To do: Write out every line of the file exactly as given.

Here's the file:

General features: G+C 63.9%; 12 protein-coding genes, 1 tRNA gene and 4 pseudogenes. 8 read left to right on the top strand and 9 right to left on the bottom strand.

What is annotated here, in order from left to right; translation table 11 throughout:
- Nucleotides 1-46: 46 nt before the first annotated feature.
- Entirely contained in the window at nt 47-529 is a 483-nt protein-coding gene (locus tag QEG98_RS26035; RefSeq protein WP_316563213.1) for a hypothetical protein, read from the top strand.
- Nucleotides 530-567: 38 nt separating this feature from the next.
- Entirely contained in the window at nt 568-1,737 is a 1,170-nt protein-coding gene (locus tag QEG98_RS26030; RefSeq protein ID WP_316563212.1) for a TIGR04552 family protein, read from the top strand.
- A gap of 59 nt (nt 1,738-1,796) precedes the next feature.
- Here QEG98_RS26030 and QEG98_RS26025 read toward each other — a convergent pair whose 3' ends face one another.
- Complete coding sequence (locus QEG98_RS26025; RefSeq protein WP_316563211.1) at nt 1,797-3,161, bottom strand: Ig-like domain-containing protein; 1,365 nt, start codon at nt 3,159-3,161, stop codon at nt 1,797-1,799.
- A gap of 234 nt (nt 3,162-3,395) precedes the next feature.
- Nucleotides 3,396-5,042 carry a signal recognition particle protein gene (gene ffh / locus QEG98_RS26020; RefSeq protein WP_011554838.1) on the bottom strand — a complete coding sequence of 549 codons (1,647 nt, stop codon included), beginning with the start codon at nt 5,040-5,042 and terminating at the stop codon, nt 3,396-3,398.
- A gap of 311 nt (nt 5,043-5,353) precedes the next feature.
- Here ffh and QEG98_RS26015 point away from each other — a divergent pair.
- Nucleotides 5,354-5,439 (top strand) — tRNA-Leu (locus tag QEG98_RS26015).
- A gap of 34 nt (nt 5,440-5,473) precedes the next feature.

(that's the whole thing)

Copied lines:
General features: G+C 63.9%; 12 protein-coding genes, 1 tRNA gene and 4 pseudogenes. 8 read left to right on the top strand and 9 right to left on the bottom strand.

What is annotated here, in order from left to right; translation table 11 throughout:
- Nucleotides 1-46: 46 nt before the first annotated feature.
- Entirely contained in the window at nt 47-529 is a 483-nt protein-coding gene (locus tag QEG98_RS26035; RefSeq protein WP_316563213.1) for a hypothetical protein, read from the top strand.
- Nucleotides 530-567: 38 nt separating this feature from the next.
- Entirely contained in the window at nt 568-1,737 is a 1,170-nt protein-coding gene (locus tag QEG98_RS26030; RefSeq protein ID WP_316563212.1) for a TIGR04552 family protein, read from the top strand.
- A gap of 59 nt (nt 1,738-1,796) precedes the next feature.
- Here QEG98_RS26030 and QEG98_RS26025 read toward each other — a convergent pair whose 3' ends face one another.
- Complete coding sequence (locus QEG98_RS26025; RefSeq protein WP_316563211.1) at nt 1,797-3,161, bottom strand: Ig-like domain-containing protein; 1,365 nt, start codon at nt 3,159-3,161, stop codon at nt 1,797-1,799.
- A gap of 234 nt (nt 3,162-3,395) precedes the next feature.
- Nucleotides 3,396-5,042 carry a signal recognition particle protein gene (gene ffh / locus QEG98_RS26020; RefSeq protein WP_011554838.1) on the bottom strand — a complete coding sequence of 549 codons (1,647 nt, stop codon included), beginning with the start codon at nt 5,040-5,042 and terminating at the stop codon, nt 3,396-3,398.
- A gap of 311 nt (nt 5,043-5,353) precedes the next feature.
- Here ffh and QEG98_RS26015 point away from each other — a divergent pair.
- Nucleotides 5,354-5,439 (top strand) — tRNA-Leu (locus tag QEG98_RS26015).
- A gap of 34 nt (nt 5,440-5,473) precedes the next feature.